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From Disseminating Ideology to Financing: How Extremist Networks Operate

Published on 24. Februar 2020, 10:47 h

Closing conference for joint project on radicalization online

Key players in radical Islamic and extreme right-wing groups make use of similar strategies to mobilize support on social media. The joint research project “X-Sonar” arrived at this finding. The Bundesministerium für Bildung und Forschung (Federal Ministry of Education and Research, BMBF) funded X-Sonar’s work as part of their funding line on civil security research. Over the past three years, X-Sonar researchers investigated the ways in which extremist groups build networks of support both online and offline. It is through these groups that they engage people and mobilize support for their aims. The researchers evaluated both online content and the biographies of convicted individuals who were active in extremist spheres in order to pave the way for early intervention and prevention in the future. 

How do jihadists and extreme right-wingers become radicalized? The X-Sonar joint research project is devoted to this question. X-Sonar is headed by Prof. Andreas Zick und Dr. Kerstin Eppert, both from the Institute for Interdisciplinary Research on Conflict and Violence (IKG). Photo: Bielefeld University
How do jihadists and extreme right-wingers become radicalized? The X-Sonar joint research project is devoted to this question. X-Sonar is headed by Prof. Andreas Zick und Dr. Kerstin Eppert, both from the Institute for Interdisciplinary Research on Conflict and Violence (IKG). Photo: Bielefeld University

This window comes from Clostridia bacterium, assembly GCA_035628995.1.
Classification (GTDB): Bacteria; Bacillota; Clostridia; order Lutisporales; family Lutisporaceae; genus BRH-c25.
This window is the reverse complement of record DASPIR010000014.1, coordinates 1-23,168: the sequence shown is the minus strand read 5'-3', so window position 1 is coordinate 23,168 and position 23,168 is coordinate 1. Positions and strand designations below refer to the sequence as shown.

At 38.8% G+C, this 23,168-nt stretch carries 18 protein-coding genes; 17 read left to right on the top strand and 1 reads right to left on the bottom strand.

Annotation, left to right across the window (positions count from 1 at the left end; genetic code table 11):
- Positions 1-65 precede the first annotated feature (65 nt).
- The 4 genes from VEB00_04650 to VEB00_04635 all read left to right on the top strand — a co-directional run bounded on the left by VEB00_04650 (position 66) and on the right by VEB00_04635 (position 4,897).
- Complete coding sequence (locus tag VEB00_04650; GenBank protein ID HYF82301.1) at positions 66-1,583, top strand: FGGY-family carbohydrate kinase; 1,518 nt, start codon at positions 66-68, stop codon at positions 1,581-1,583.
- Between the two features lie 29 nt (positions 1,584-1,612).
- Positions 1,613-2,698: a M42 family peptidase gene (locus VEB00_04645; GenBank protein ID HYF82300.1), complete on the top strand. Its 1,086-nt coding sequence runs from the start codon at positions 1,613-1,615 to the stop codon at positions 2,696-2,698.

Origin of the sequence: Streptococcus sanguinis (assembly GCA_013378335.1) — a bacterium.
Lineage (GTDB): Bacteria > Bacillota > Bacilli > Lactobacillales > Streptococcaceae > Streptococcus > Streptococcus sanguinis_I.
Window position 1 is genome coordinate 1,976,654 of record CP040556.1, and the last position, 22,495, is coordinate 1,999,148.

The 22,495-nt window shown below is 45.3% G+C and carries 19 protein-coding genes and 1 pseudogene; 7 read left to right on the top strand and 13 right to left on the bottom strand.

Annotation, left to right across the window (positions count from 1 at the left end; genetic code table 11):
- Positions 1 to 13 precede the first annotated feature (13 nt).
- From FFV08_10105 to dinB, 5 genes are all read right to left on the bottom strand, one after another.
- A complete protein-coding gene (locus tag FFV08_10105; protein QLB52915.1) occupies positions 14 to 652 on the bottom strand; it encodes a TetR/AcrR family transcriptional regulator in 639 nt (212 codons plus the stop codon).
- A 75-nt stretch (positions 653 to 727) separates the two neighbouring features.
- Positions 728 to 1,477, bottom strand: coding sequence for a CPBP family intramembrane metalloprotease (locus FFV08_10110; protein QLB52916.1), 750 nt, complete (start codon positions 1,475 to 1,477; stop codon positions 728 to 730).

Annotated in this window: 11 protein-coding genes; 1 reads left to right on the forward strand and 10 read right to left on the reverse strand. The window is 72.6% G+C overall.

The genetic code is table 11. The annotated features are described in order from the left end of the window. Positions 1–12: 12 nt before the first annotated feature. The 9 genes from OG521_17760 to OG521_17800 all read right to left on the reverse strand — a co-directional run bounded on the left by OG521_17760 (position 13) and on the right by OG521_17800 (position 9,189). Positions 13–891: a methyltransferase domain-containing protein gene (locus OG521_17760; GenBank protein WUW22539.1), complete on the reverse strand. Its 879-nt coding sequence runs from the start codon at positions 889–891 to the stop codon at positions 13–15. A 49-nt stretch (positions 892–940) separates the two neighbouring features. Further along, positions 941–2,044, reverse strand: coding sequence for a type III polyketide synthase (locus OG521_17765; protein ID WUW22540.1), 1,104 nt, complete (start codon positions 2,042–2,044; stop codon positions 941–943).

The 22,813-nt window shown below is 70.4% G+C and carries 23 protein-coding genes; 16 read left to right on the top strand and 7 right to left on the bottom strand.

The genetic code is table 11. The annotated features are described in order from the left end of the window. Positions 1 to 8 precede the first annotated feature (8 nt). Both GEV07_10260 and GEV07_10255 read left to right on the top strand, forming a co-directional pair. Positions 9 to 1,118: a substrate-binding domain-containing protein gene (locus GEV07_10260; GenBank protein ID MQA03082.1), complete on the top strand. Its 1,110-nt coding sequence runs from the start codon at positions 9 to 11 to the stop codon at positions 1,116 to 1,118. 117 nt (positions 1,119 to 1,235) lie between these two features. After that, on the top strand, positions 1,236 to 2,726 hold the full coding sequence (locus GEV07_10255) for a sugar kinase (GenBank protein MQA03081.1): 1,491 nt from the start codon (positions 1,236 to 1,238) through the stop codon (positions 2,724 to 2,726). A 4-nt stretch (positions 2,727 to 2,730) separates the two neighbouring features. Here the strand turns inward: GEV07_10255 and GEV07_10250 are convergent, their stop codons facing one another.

The project’s closing conference brought together academic researchers, security authorities, justice officials and experts in civil prevention practices, who convened in Bielefeld on Thursday, 30 January, to attend X-Sonar’s closing conference.

 

Conference participants discussed the findings of the project at Bielefeld University’s Zentrum für interdisziplinäre Forschung (Center for Interdisciplinary Research, ZiF). “Both radical Islamic and extreme right-wing groups use some of the same strategies online to attract attention and normalize extremist discourse,” says Professor Dr. Andreas Zick, of the Institut für Konflikt- und Gewaltforschung (Institue for Interdisciplinary Research on Conflict and Violence, IKG) at Bielefeld University. “By using social media campaigns that are accessible to non-extremist individuals and groups, extremists succeed in polarizing and emotionalizing these kinds of ideologies,” as Zick explains. Prof. Zick, a social psychologist, heads X-Sonar together with Dr. Kerstin Eppert, a sociologist who is also a member of the IKG.

“Extremist groups make very strategic use of social media,” says Dr. Eppert. “That said, spreading messages that glorify violence and promote racism is only part of the strategy. An equally important component includes making resources accessible in both covert and known networks of support,” explains Eppert. “By this, we are referring to an open invitation to join the movement – an invitation that is tailored to the means and abilities of each and every individual.” As Prof. Zick explains, radical Islamic and extreme right-wing movements are characterized by their ‘division of labor.’ “Extremist networks do not operate solely as engines of radicalization. They also require support, whether in disseminating ideology or acquiring funds.”

How Terrorists Behave in Online Networks
Researchers from seven different sites presented their findings at the conference. Kristin Weber, of the Deutsche Hochschule der Polizei (German Police University), for instance, discussed how German jihadis to Syria become radicalized, and which means of communication and methods of networking were used in doing so. Nils Böckler, of the Institut Psychologie und Bedrohungsmanagement (Psychology and Threat Management Institute), investigated different patterns of behavior exhibited by terrorists in online social networks. “Before an attack, terrorists communicate differently than other radicalized individuals who are not planning to commit violence,” says Böckler.